The Air Force Reserve is one of the greatest military organizations in the world. Our diversity is one of many factors which contribute to our greatness. We are an incredibly diverse command, in terms of our missions and people. This diversity strengthens our organization and enhances our ability to provide combat power.
The word diversity is most commonly associated with diversity of demographics, like race, gender, religion, creed or orientation. However, diversity can refer to any characteristic, including thought, educational and work background, abilities and maybe even pay status.
Not only is the Air Force Reserve rich in demographic diversity, our Airmen bring diversity to our organization through their vast range of knowledge, skills and perspective.
From my perspective, diversity is a force multiplier. Our Airmen come from all walks of life. The majority serve part time, gaining experience on the civilian side they would not acquire serving full time. Some have civilian jobs that are akin to their military specialty, which increases their job proficiency and skills. This is the case for Senior Airman Roman, one of our security force defenders at MacDill Air Force Base, Florida. Although he joined the Air Force Reserve three years ago, Senior Airman Roman's 10 years in civilian law enforcement make him an expert in his military job.
Others work in unrelated fields and can apply their knowledge and the perspectives gained in different professions to their military service. Capt. Speller, a contingency response officer at March Air Reserve Base, California, finds the skills she acquired as an FBI agent very helpful for operational planning.
Collectively, our Reserve Citizen Airmen bring a wealth of knowledge and experience from the civilian sector to this command, which they use to better execute their mission and improve how we operate as an organization. These individuals are a few of the many talented Airmen who leverage their personal backgrounds to benefit this command.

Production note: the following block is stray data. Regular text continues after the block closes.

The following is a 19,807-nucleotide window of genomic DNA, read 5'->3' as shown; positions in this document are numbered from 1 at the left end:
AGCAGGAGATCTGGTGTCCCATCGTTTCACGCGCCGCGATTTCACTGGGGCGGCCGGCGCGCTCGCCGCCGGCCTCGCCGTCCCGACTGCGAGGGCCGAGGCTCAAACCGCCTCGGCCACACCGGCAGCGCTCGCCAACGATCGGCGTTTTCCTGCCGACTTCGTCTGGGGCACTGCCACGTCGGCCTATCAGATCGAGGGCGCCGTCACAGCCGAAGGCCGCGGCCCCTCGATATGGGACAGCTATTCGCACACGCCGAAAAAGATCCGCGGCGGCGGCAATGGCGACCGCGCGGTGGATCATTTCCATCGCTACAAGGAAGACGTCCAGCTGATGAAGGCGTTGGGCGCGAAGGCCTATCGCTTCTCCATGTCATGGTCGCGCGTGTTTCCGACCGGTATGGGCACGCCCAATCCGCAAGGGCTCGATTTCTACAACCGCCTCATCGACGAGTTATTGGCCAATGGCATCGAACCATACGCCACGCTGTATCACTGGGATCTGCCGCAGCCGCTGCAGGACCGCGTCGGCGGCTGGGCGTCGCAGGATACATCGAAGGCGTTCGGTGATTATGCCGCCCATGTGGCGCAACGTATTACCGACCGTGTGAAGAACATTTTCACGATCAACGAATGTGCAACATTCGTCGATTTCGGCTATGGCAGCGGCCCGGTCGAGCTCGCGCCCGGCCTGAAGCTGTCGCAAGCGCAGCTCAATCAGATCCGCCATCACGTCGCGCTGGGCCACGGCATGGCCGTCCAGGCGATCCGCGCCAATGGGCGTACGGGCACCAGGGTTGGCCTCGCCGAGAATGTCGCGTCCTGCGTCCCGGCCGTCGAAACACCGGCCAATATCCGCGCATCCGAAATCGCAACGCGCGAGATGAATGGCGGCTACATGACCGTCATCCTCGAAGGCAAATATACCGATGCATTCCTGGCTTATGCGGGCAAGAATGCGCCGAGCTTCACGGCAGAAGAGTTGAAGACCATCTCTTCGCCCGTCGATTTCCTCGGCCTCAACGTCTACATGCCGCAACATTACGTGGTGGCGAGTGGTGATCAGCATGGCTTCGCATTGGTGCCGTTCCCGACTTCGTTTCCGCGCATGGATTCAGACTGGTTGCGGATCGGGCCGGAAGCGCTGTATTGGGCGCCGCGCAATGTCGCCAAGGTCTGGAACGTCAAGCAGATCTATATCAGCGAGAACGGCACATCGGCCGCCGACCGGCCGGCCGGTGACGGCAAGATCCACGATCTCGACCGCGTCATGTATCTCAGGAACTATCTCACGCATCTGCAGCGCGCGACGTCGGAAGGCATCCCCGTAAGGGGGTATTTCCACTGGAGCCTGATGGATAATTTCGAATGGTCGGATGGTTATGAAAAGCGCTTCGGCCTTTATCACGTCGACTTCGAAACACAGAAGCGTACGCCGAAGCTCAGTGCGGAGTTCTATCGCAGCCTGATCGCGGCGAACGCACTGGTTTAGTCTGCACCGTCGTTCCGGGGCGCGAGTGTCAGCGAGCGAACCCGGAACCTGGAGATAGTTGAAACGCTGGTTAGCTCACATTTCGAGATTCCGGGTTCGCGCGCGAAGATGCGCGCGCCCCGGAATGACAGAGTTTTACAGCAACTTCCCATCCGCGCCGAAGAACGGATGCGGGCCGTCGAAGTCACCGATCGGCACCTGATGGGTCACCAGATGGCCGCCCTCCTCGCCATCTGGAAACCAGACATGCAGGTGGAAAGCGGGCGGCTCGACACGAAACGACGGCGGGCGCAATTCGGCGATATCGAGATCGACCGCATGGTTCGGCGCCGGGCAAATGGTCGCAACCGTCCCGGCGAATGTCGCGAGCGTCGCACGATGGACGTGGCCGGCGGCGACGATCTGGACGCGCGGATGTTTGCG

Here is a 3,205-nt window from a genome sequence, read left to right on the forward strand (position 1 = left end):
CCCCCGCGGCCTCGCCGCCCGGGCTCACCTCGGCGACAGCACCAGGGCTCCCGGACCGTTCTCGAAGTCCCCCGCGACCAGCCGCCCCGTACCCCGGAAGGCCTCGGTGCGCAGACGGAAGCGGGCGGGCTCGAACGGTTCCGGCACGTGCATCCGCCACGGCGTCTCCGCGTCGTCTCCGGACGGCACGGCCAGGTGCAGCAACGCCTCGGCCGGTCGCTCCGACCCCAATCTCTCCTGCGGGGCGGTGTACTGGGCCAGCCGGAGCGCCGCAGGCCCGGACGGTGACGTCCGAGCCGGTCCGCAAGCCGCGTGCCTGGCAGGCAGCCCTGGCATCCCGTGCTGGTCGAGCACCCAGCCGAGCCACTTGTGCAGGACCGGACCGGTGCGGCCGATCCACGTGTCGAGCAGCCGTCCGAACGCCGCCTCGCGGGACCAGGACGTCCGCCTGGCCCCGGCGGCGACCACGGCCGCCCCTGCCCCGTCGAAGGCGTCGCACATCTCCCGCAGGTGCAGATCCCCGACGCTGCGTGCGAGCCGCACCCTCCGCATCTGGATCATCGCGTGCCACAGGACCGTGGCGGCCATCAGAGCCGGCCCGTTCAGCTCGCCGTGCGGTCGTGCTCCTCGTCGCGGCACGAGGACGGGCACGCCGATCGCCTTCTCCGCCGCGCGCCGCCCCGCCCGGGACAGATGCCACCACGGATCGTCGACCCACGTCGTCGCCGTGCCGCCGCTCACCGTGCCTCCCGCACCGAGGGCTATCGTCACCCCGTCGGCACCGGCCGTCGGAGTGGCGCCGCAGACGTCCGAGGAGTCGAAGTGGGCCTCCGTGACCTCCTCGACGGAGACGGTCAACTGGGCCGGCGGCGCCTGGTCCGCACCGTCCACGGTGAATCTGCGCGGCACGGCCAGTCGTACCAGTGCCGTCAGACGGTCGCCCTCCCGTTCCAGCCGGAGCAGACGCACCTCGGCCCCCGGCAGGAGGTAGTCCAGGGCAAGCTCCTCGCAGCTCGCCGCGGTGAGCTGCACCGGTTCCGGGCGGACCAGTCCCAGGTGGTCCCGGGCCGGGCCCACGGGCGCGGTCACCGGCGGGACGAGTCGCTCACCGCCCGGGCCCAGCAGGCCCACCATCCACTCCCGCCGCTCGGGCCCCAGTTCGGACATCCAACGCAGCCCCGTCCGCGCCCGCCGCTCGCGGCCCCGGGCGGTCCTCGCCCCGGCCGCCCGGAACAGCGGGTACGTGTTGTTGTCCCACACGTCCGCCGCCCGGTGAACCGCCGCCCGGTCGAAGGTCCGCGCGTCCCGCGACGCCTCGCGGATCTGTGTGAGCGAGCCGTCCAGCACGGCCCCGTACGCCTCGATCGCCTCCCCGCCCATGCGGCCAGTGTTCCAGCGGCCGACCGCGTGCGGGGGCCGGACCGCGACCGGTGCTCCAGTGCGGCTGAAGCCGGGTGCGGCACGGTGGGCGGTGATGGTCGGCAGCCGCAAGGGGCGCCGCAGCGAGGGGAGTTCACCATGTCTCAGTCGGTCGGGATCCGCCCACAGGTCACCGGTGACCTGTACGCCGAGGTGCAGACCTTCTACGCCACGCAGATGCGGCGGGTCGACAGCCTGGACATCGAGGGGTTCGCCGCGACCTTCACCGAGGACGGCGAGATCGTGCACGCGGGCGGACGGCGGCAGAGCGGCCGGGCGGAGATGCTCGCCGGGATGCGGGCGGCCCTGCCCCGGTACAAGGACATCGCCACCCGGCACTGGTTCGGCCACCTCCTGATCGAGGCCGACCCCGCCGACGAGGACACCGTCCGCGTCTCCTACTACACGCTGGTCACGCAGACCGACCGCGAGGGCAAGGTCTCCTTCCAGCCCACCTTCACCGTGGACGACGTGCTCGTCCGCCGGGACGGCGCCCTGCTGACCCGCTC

However, we can only utilize the resources we know exist, to include our airmen's skills and expertise. Fortunately, we can determine what human resources are available to use simply by getting to know our teammates. By learning about your fellow Airmen, you not only discover how they can better serve in your unit, you are also establishing meaningful connections with your brothers and sisters in arms.
Diversity of demographics and experience breeds diversity of thought. A lack of diversity of thought presents a threat to our organizational success. When everyone thinks alike, we risk stagnation, miss opportunities and overlook better solutions to problems.
Diversity of thought fosters creativity, innovation and process improvement. When a group of diverse individuals work as a team, they will be more likely to find optimal solutions to problems and combine their expertise to enhance unit performance.
Although I have served in many duty statuses, all of my time in the Air Force has been commissioned service. So I rely and work with our command chief to ensure we are fully informed with our enlisted perspective. No one can do it alone. The chief gives me insight on how a decision may impact our Airmen and provides critical counsel regarding their needs. His collaboration, and our teamwork, make our Airmen's lives better.
The Air Force Reserve is an amazingly diverse organization, and, by far, the most diverse aspect of our command is our people. By seeking diversity, and respecting individuals with different backgrounds and different perspectives, we are stronger and more effective. Ultimately, our diversity enhances our ability to generate combat power for America. Our strength is you.